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C.B. Skelton Exposes a Cambodian Refugee’s Tragic Life to Assert Readers to Live Their Lives Meaningfully

Avowed Christian author reflects and meditates in his writings of the book on account of a SamSan, a Cambodian refugee and a father about the meaning and purpose of life’s tragedy and how these can make a person into what God would have molded them to be.

Winder, Georgia – WEBWIRE

If there was something tragic that happened in a person’s life, certainly it was allowed to occur for a very important purpose.

If there was something tragic that happened in a person’s life, certainly it was allowed to occur for a very important purpose, if not for the respective person, then for others who would need the testimony of the tragic to break free from the binds of their own lives. Dr. C.B. Skelton passionately conveyed to the world about the story of a father’s “frantic search for his lost son and his recognition of God’s hand in his many escapes from death [that] will forever change how [other people] views the world and those around [them]”.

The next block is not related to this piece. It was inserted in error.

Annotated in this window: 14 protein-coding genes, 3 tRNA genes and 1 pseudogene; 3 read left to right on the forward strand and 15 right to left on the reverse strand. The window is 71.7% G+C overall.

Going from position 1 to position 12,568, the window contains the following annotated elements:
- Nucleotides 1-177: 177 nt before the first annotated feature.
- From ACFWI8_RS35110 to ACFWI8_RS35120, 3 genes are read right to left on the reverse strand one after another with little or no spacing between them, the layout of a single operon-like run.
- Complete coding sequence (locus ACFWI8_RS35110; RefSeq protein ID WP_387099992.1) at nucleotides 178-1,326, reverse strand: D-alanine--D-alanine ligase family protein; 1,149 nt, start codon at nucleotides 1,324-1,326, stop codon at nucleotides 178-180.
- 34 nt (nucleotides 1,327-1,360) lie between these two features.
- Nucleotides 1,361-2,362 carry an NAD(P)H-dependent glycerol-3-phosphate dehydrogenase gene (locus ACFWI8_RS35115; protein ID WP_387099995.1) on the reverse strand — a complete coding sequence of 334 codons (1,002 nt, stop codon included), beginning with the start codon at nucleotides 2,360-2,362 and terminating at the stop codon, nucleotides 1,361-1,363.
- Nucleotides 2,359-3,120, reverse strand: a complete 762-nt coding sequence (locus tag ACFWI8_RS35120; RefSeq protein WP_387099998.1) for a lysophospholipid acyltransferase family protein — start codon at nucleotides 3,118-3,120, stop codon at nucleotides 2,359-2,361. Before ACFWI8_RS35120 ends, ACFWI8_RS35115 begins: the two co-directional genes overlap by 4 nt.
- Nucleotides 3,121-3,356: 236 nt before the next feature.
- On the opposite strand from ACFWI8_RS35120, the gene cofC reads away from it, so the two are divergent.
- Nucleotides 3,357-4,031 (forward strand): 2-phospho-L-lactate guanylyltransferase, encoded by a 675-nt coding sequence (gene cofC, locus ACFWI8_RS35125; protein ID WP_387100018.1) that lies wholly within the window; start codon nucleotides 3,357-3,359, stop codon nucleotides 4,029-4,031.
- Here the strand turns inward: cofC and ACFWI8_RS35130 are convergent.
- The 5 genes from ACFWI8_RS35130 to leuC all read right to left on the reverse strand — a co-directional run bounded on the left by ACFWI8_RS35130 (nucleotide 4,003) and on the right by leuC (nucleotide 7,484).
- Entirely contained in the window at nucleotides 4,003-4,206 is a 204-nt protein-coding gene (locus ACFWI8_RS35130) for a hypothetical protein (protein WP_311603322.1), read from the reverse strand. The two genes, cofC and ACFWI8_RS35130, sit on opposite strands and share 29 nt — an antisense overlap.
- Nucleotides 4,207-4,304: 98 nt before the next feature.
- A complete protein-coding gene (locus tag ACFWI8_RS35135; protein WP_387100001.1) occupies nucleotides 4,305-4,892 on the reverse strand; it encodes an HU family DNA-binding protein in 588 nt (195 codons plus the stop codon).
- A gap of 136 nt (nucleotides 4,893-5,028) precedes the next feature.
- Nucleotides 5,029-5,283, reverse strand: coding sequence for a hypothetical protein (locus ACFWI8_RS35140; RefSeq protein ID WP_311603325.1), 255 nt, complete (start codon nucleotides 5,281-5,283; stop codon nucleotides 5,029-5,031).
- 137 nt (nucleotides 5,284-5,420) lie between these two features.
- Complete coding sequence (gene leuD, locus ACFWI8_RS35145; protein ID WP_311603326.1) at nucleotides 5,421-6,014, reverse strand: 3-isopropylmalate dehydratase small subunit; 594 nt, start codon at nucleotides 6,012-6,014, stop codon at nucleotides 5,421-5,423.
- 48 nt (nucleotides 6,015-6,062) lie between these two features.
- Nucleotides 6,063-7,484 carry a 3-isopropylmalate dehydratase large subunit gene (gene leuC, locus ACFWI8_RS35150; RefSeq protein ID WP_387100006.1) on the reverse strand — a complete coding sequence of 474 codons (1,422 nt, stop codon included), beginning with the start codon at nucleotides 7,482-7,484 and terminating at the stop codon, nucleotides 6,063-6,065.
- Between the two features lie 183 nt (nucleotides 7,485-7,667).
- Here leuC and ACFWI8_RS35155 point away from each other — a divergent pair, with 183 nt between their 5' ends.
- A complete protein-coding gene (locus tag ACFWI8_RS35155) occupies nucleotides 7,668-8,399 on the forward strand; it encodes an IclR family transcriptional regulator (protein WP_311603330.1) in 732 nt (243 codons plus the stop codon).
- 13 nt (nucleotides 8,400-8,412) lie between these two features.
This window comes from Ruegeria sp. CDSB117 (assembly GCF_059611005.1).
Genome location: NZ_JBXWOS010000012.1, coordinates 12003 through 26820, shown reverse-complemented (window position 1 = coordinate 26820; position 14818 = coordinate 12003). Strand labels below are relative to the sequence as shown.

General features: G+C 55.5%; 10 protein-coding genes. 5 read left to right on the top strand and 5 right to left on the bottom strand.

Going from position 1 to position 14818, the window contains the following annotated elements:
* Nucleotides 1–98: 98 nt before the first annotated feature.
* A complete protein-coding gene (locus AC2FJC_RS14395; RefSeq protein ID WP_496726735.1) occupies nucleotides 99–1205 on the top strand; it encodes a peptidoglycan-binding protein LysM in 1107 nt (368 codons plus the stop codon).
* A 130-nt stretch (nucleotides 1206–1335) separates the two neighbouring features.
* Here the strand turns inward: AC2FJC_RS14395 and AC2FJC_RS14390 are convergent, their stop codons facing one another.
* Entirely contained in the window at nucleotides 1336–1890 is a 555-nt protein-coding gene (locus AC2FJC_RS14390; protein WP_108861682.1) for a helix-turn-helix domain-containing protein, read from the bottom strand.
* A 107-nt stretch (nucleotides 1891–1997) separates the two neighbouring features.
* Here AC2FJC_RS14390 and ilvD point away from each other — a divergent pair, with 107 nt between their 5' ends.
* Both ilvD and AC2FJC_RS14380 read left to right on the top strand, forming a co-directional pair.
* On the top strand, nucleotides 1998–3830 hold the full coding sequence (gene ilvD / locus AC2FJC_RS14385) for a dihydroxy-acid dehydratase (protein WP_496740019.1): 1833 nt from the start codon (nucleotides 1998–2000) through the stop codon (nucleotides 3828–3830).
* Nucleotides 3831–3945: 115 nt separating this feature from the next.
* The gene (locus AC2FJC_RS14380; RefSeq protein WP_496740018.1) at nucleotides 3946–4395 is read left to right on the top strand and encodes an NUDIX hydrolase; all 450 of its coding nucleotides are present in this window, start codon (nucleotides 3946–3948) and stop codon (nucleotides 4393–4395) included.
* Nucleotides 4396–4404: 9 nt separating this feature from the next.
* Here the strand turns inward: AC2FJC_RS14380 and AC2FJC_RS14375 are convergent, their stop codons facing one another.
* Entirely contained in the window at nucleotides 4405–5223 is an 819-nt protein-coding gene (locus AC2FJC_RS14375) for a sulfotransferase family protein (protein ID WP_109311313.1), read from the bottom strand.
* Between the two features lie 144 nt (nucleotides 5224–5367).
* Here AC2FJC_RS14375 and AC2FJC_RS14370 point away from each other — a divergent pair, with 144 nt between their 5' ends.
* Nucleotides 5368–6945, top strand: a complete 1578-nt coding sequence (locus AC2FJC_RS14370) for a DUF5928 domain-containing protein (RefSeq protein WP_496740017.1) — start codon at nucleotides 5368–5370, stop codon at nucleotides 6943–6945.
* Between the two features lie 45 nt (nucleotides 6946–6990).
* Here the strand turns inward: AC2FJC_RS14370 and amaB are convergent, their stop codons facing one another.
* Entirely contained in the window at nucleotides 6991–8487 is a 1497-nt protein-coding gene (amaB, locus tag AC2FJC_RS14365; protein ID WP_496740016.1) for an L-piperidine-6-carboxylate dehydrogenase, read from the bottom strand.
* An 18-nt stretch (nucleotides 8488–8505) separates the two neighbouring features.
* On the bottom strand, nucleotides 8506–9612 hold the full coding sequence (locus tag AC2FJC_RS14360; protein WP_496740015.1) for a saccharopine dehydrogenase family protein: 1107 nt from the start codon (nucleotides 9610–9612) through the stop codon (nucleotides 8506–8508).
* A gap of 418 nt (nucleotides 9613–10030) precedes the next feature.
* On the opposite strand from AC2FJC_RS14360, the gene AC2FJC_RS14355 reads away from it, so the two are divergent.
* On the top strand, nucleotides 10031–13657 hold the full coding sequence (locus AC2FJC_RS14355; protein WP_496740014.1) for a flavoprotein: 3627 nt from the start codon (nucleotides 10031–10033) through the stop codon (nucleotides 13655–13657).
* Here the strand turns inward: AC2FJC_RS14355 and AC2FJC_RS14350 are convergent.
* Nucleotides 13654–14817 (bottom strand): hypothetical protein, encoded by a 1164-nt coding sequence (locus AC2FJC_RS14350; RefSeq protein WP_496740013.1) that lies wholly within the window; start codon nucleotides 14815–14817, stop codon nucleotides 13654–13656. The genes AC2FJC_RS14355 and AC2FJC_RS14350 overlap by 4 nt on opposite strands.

“A Simple Seller of Noodles” masterfully laid out the tortures, life-and-death actual battles and constant fear of violence in the life of SamSan, one among the Cambodian refugee that Skelton and his church adopted as a family. SamSan had undergone through the dangers of being an interpreter for the Cambodian military, of being imprisoned, of having joined the Pol Pot’s death march and of having suffered [perhaps from the genocide of Cambodia’s 25% of its population) under the communist’ system of Khmer Rouge. What suffering and tragedy can be put so much into one person’s life?
Book copies are available at Amazon and other online book retailers.
Visit the author’s page at for more details.
A Simple Seller of Noodles
Written by: C.B. Skelton
Published by: Tate Publishing
Published date: January 3, 2012
Perfect Paperback price: $12.99
About the Author
C.B. Skelton is an avowed Christian octogenarian and World War II veteran whose family practice bridged the “house call” to “modern” eras. He began public writing in 1994 with a weekly column, Random Rants In Rhyme. His two self-published books, “Dirty Laundry Don’t Take No Doctor’s Orders” (mostly funny stories from his medical practice) and “Fil-osophy/Phool-osophy” (compilation of his better rhymes) have been popular locally.

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 C.B. Skelton
 Simple Seller of Noodles
 Cambodian refugee
 fear of violence

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